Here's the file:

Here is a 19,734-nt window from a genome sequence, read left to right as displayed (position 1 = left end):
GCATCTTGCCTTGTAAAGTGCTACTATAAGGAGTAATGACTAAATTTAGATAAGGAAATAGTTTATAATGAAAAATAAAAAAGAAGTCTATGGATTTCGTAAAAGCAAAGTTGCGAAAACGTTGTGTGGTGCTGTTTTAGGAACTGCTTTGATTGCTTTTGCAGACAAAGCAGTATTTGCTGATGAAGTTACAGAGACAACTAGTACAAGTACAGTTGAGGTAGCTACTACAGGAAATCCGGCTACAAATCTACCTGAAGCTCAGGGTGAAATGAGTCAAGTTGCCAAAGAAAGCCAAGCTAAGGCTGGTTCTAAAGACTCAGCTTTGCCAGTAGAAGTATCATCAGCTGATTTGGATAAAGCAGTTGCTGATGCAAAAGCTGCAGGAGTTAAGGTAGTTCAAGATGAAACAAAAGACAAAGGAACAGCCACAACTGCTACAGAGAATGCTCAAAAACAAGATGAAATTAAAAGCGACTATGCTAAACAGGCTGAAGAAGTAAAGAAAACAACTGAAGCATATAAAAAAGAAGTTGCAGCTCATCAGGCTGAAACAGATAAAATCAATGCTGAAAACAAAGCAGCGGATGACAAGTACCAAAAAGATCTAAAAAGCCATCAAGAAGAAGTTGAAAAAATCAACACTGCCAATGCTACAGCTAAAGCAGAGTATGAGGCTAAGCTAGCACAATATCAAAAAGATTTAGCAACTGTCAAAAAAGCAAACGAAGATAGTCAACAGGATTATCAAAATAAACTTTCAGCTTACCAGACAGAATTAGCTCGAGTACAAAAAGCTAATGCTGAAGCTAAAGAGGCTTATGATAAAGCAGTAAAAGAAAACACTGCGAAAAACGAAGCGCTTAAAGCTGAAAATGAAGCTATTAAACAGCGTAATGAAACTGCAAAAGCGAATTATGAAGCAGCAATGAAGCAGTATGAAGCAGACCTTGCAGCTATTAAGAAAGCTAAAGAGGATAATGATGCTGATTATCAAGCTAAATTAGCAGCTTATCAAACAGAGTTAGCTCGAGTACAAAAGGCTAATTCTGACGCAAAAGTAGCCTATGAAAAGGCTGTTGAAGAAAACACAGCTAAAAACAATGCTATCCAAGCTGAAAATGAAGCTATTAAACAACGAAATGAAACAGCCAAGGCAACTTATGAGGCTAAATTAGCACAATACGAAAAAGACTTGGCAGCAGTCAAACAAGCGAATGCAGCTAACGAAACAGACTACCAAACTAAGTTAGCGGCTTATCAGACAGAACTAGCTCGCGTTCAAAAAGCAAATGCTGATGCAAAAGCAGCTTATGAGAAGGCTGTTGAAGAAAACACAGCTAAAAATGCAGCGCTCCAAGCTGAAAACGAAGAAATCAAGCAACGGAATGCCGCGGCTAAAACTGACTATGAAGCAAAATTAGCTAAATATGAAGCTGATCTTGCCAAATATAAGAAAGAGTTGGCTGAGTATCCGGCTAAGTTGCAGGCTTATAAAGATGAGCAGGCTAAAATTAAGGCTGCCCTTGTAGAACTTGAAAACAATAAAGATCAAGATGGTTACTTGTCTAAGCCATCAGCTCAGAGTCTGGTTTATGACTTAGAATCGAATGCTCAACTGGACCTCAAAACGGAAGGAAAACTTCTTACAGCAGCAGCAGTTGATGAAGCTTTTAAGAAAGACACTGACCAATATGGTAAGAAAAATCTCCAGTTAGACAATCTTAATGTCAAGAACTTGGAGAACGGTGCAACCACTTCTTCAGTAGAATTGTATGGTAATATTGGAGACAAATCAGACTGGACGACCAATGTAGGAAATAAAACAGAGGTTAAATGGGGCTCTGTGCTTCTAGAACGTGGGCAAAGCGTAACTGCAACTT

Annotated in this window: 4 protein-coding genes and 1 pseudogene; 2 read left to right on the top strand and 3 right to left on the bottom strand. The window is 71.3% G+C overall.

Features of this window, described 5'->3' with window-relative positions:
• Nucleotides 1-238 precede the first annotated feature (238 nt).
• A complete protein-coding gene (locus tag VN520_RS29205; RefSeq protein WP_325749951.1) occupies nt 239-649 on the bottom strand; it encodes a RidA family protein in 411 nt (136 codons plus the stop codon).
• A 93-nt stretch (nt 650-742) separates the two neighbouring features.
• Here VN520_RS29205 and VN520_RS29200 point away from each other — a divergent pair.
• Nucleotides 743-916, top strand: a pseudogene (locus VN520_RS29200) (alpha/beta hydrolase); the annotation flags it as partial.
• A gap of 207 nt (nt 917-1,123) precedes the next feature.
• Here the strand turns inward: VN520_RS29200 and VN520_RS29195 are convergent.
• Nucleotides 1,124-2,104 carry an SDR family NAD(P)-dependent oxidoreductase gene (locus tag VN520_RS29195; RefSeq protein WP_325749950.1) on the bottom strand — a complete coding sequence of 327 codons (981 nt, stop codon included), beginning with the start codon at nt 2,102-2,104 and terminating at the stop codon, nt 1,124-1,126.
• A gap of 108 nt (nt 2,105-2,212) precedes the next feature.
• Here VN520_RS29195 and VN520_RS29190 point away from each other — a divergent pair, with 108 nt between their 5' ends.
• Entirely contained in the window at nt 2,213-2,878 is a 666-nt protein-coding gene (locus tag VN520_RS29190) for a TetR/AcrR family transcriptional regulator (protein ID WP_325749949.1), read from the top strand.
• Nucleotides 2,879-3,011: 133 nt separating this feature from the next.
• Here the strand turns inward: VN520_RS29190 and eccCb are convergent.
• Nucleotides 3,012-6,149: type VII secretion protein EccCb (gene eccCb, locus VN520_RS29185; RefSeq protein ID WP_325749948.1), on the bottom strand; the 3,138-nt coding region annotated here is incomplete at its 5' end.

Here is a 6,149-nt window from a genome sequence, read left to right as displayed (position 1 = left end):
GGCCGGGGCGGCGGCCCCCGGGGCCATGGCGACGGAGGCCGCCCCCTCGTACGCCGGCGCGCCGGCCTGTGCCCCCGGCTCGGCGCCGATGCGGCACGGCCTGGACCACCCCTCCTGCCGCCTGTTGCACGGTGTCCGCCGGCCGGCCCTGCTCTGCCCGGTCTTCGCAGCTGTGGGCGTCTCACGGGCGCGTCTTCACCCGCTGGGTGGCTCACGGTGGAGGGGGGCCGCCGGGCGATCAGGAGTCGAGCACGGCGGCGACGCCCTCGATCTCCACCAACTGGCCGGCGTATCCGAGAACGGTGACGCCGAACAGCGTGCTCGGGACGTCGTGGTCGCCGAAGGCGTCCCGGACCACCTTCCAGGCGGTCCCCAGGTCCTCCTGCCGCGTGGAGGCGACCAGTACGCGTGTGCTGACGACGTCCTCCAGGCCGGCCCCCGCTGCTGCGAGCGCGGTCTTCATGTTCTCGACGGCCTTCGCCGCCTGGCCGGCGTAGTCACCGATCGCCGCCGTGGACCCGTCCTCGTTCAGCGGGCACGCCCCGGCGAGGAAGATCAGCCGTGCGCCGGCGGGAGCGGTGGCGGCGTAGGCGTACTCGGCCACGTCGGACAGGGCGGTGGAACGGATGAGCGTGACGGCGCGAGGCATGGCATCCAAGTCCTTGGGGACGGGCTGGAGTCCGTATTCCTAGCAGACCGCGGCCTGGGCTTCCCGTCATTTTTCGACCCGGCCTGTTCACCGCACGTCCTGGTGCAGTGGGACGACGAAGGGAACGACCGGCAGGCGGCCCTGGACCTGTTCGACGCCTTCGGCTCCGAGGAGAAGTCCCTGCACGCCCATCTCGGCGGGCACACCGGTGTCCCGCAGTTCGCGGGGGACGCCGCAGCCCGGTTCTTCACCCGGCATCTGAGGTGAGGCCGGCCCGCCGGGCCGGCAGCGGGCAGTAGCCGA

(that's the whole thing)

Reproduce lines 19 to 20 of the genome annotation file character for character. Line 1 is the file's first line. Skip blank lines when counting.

Here is a 6,149-nt window from a genome sequence, read left to right as displayed (position 1 = left end):
GGCCGGGGCGGCGGCCCCCGGGGCCATGGCGACGGAGGCCGCCCCCTCGTACGCCGGCGCGCCGGCCTGTGCCCCCGGCTCGGCGCCGATGCGGCACGGCCTGGACCACCCCTCCTGCCGCCTGTTGCACGGTGTCCGCCGGCCGGCCCTGCTCTGCCCGGTCTTCGCAGCTGTGGGCGTCTCACGGGCGCGTCTTCACCCGCTGGGTGGCTCACGGTGGAGGGGGGCCGCCGGGCGATCAGGAGTCGAGCACGGCGGCGACGCCCTCGATCTCCACCAACTGGCCGGCGTATCCGAGAACGGTGACGCCGAACAGCGTGCTCGGGACGTCGTGGTCGCCGAAGGCGTCCCGGACCACCTTCCAGGCGGTCCCCAGGTCCTCCTGCCGCGTGGAGGCGACCAGTACGCGTGTGCTGACGACGTCCTCCAGGCCGGCCCCCGCTGCTGCGAGCGCGGTCTTCATGTTCTCGACGGCCTTCGCCGCCTGGCCGGCGTAGTCACCGATCGCCGCCGTGGACCCGTCCTCGTTCAGCGGGCACGCCCCGGCGAGGAAGATCAGCCGTGCGCCGGCGGGAGCGGTGGCGGCGTAGGCGTACTCGGCCACGTCGGACAGGGCGGTGGAACGGATGAGCGTGACGGCGCGAGGCATGGCATCCAAGTCCTTGGGGACGGGCTGGAGTCCGTATTCCTAGCAGACCGCGGCCTGGGCTTCCCGTCATTTTTCGACCCGGCCTGTTCACCGCACGTCCTGGTGCAGTGGGACGACGAAGGGAACGACCGGCAGGCGGCCCTGGACCTGTTCGACGCCTTCGGCTCCGAGGAGAAGTCCCTGCACGCCCATCTCGGCGGGCACACCGGTGTCCCGCAGTTCGCGGGGGACGCCGCAGCCCGGTTCTTCACCCGGCATCTGAGGTGAGGCCGGCCCGCCGGGCCGGCAGCGGGCAGTAGCCGA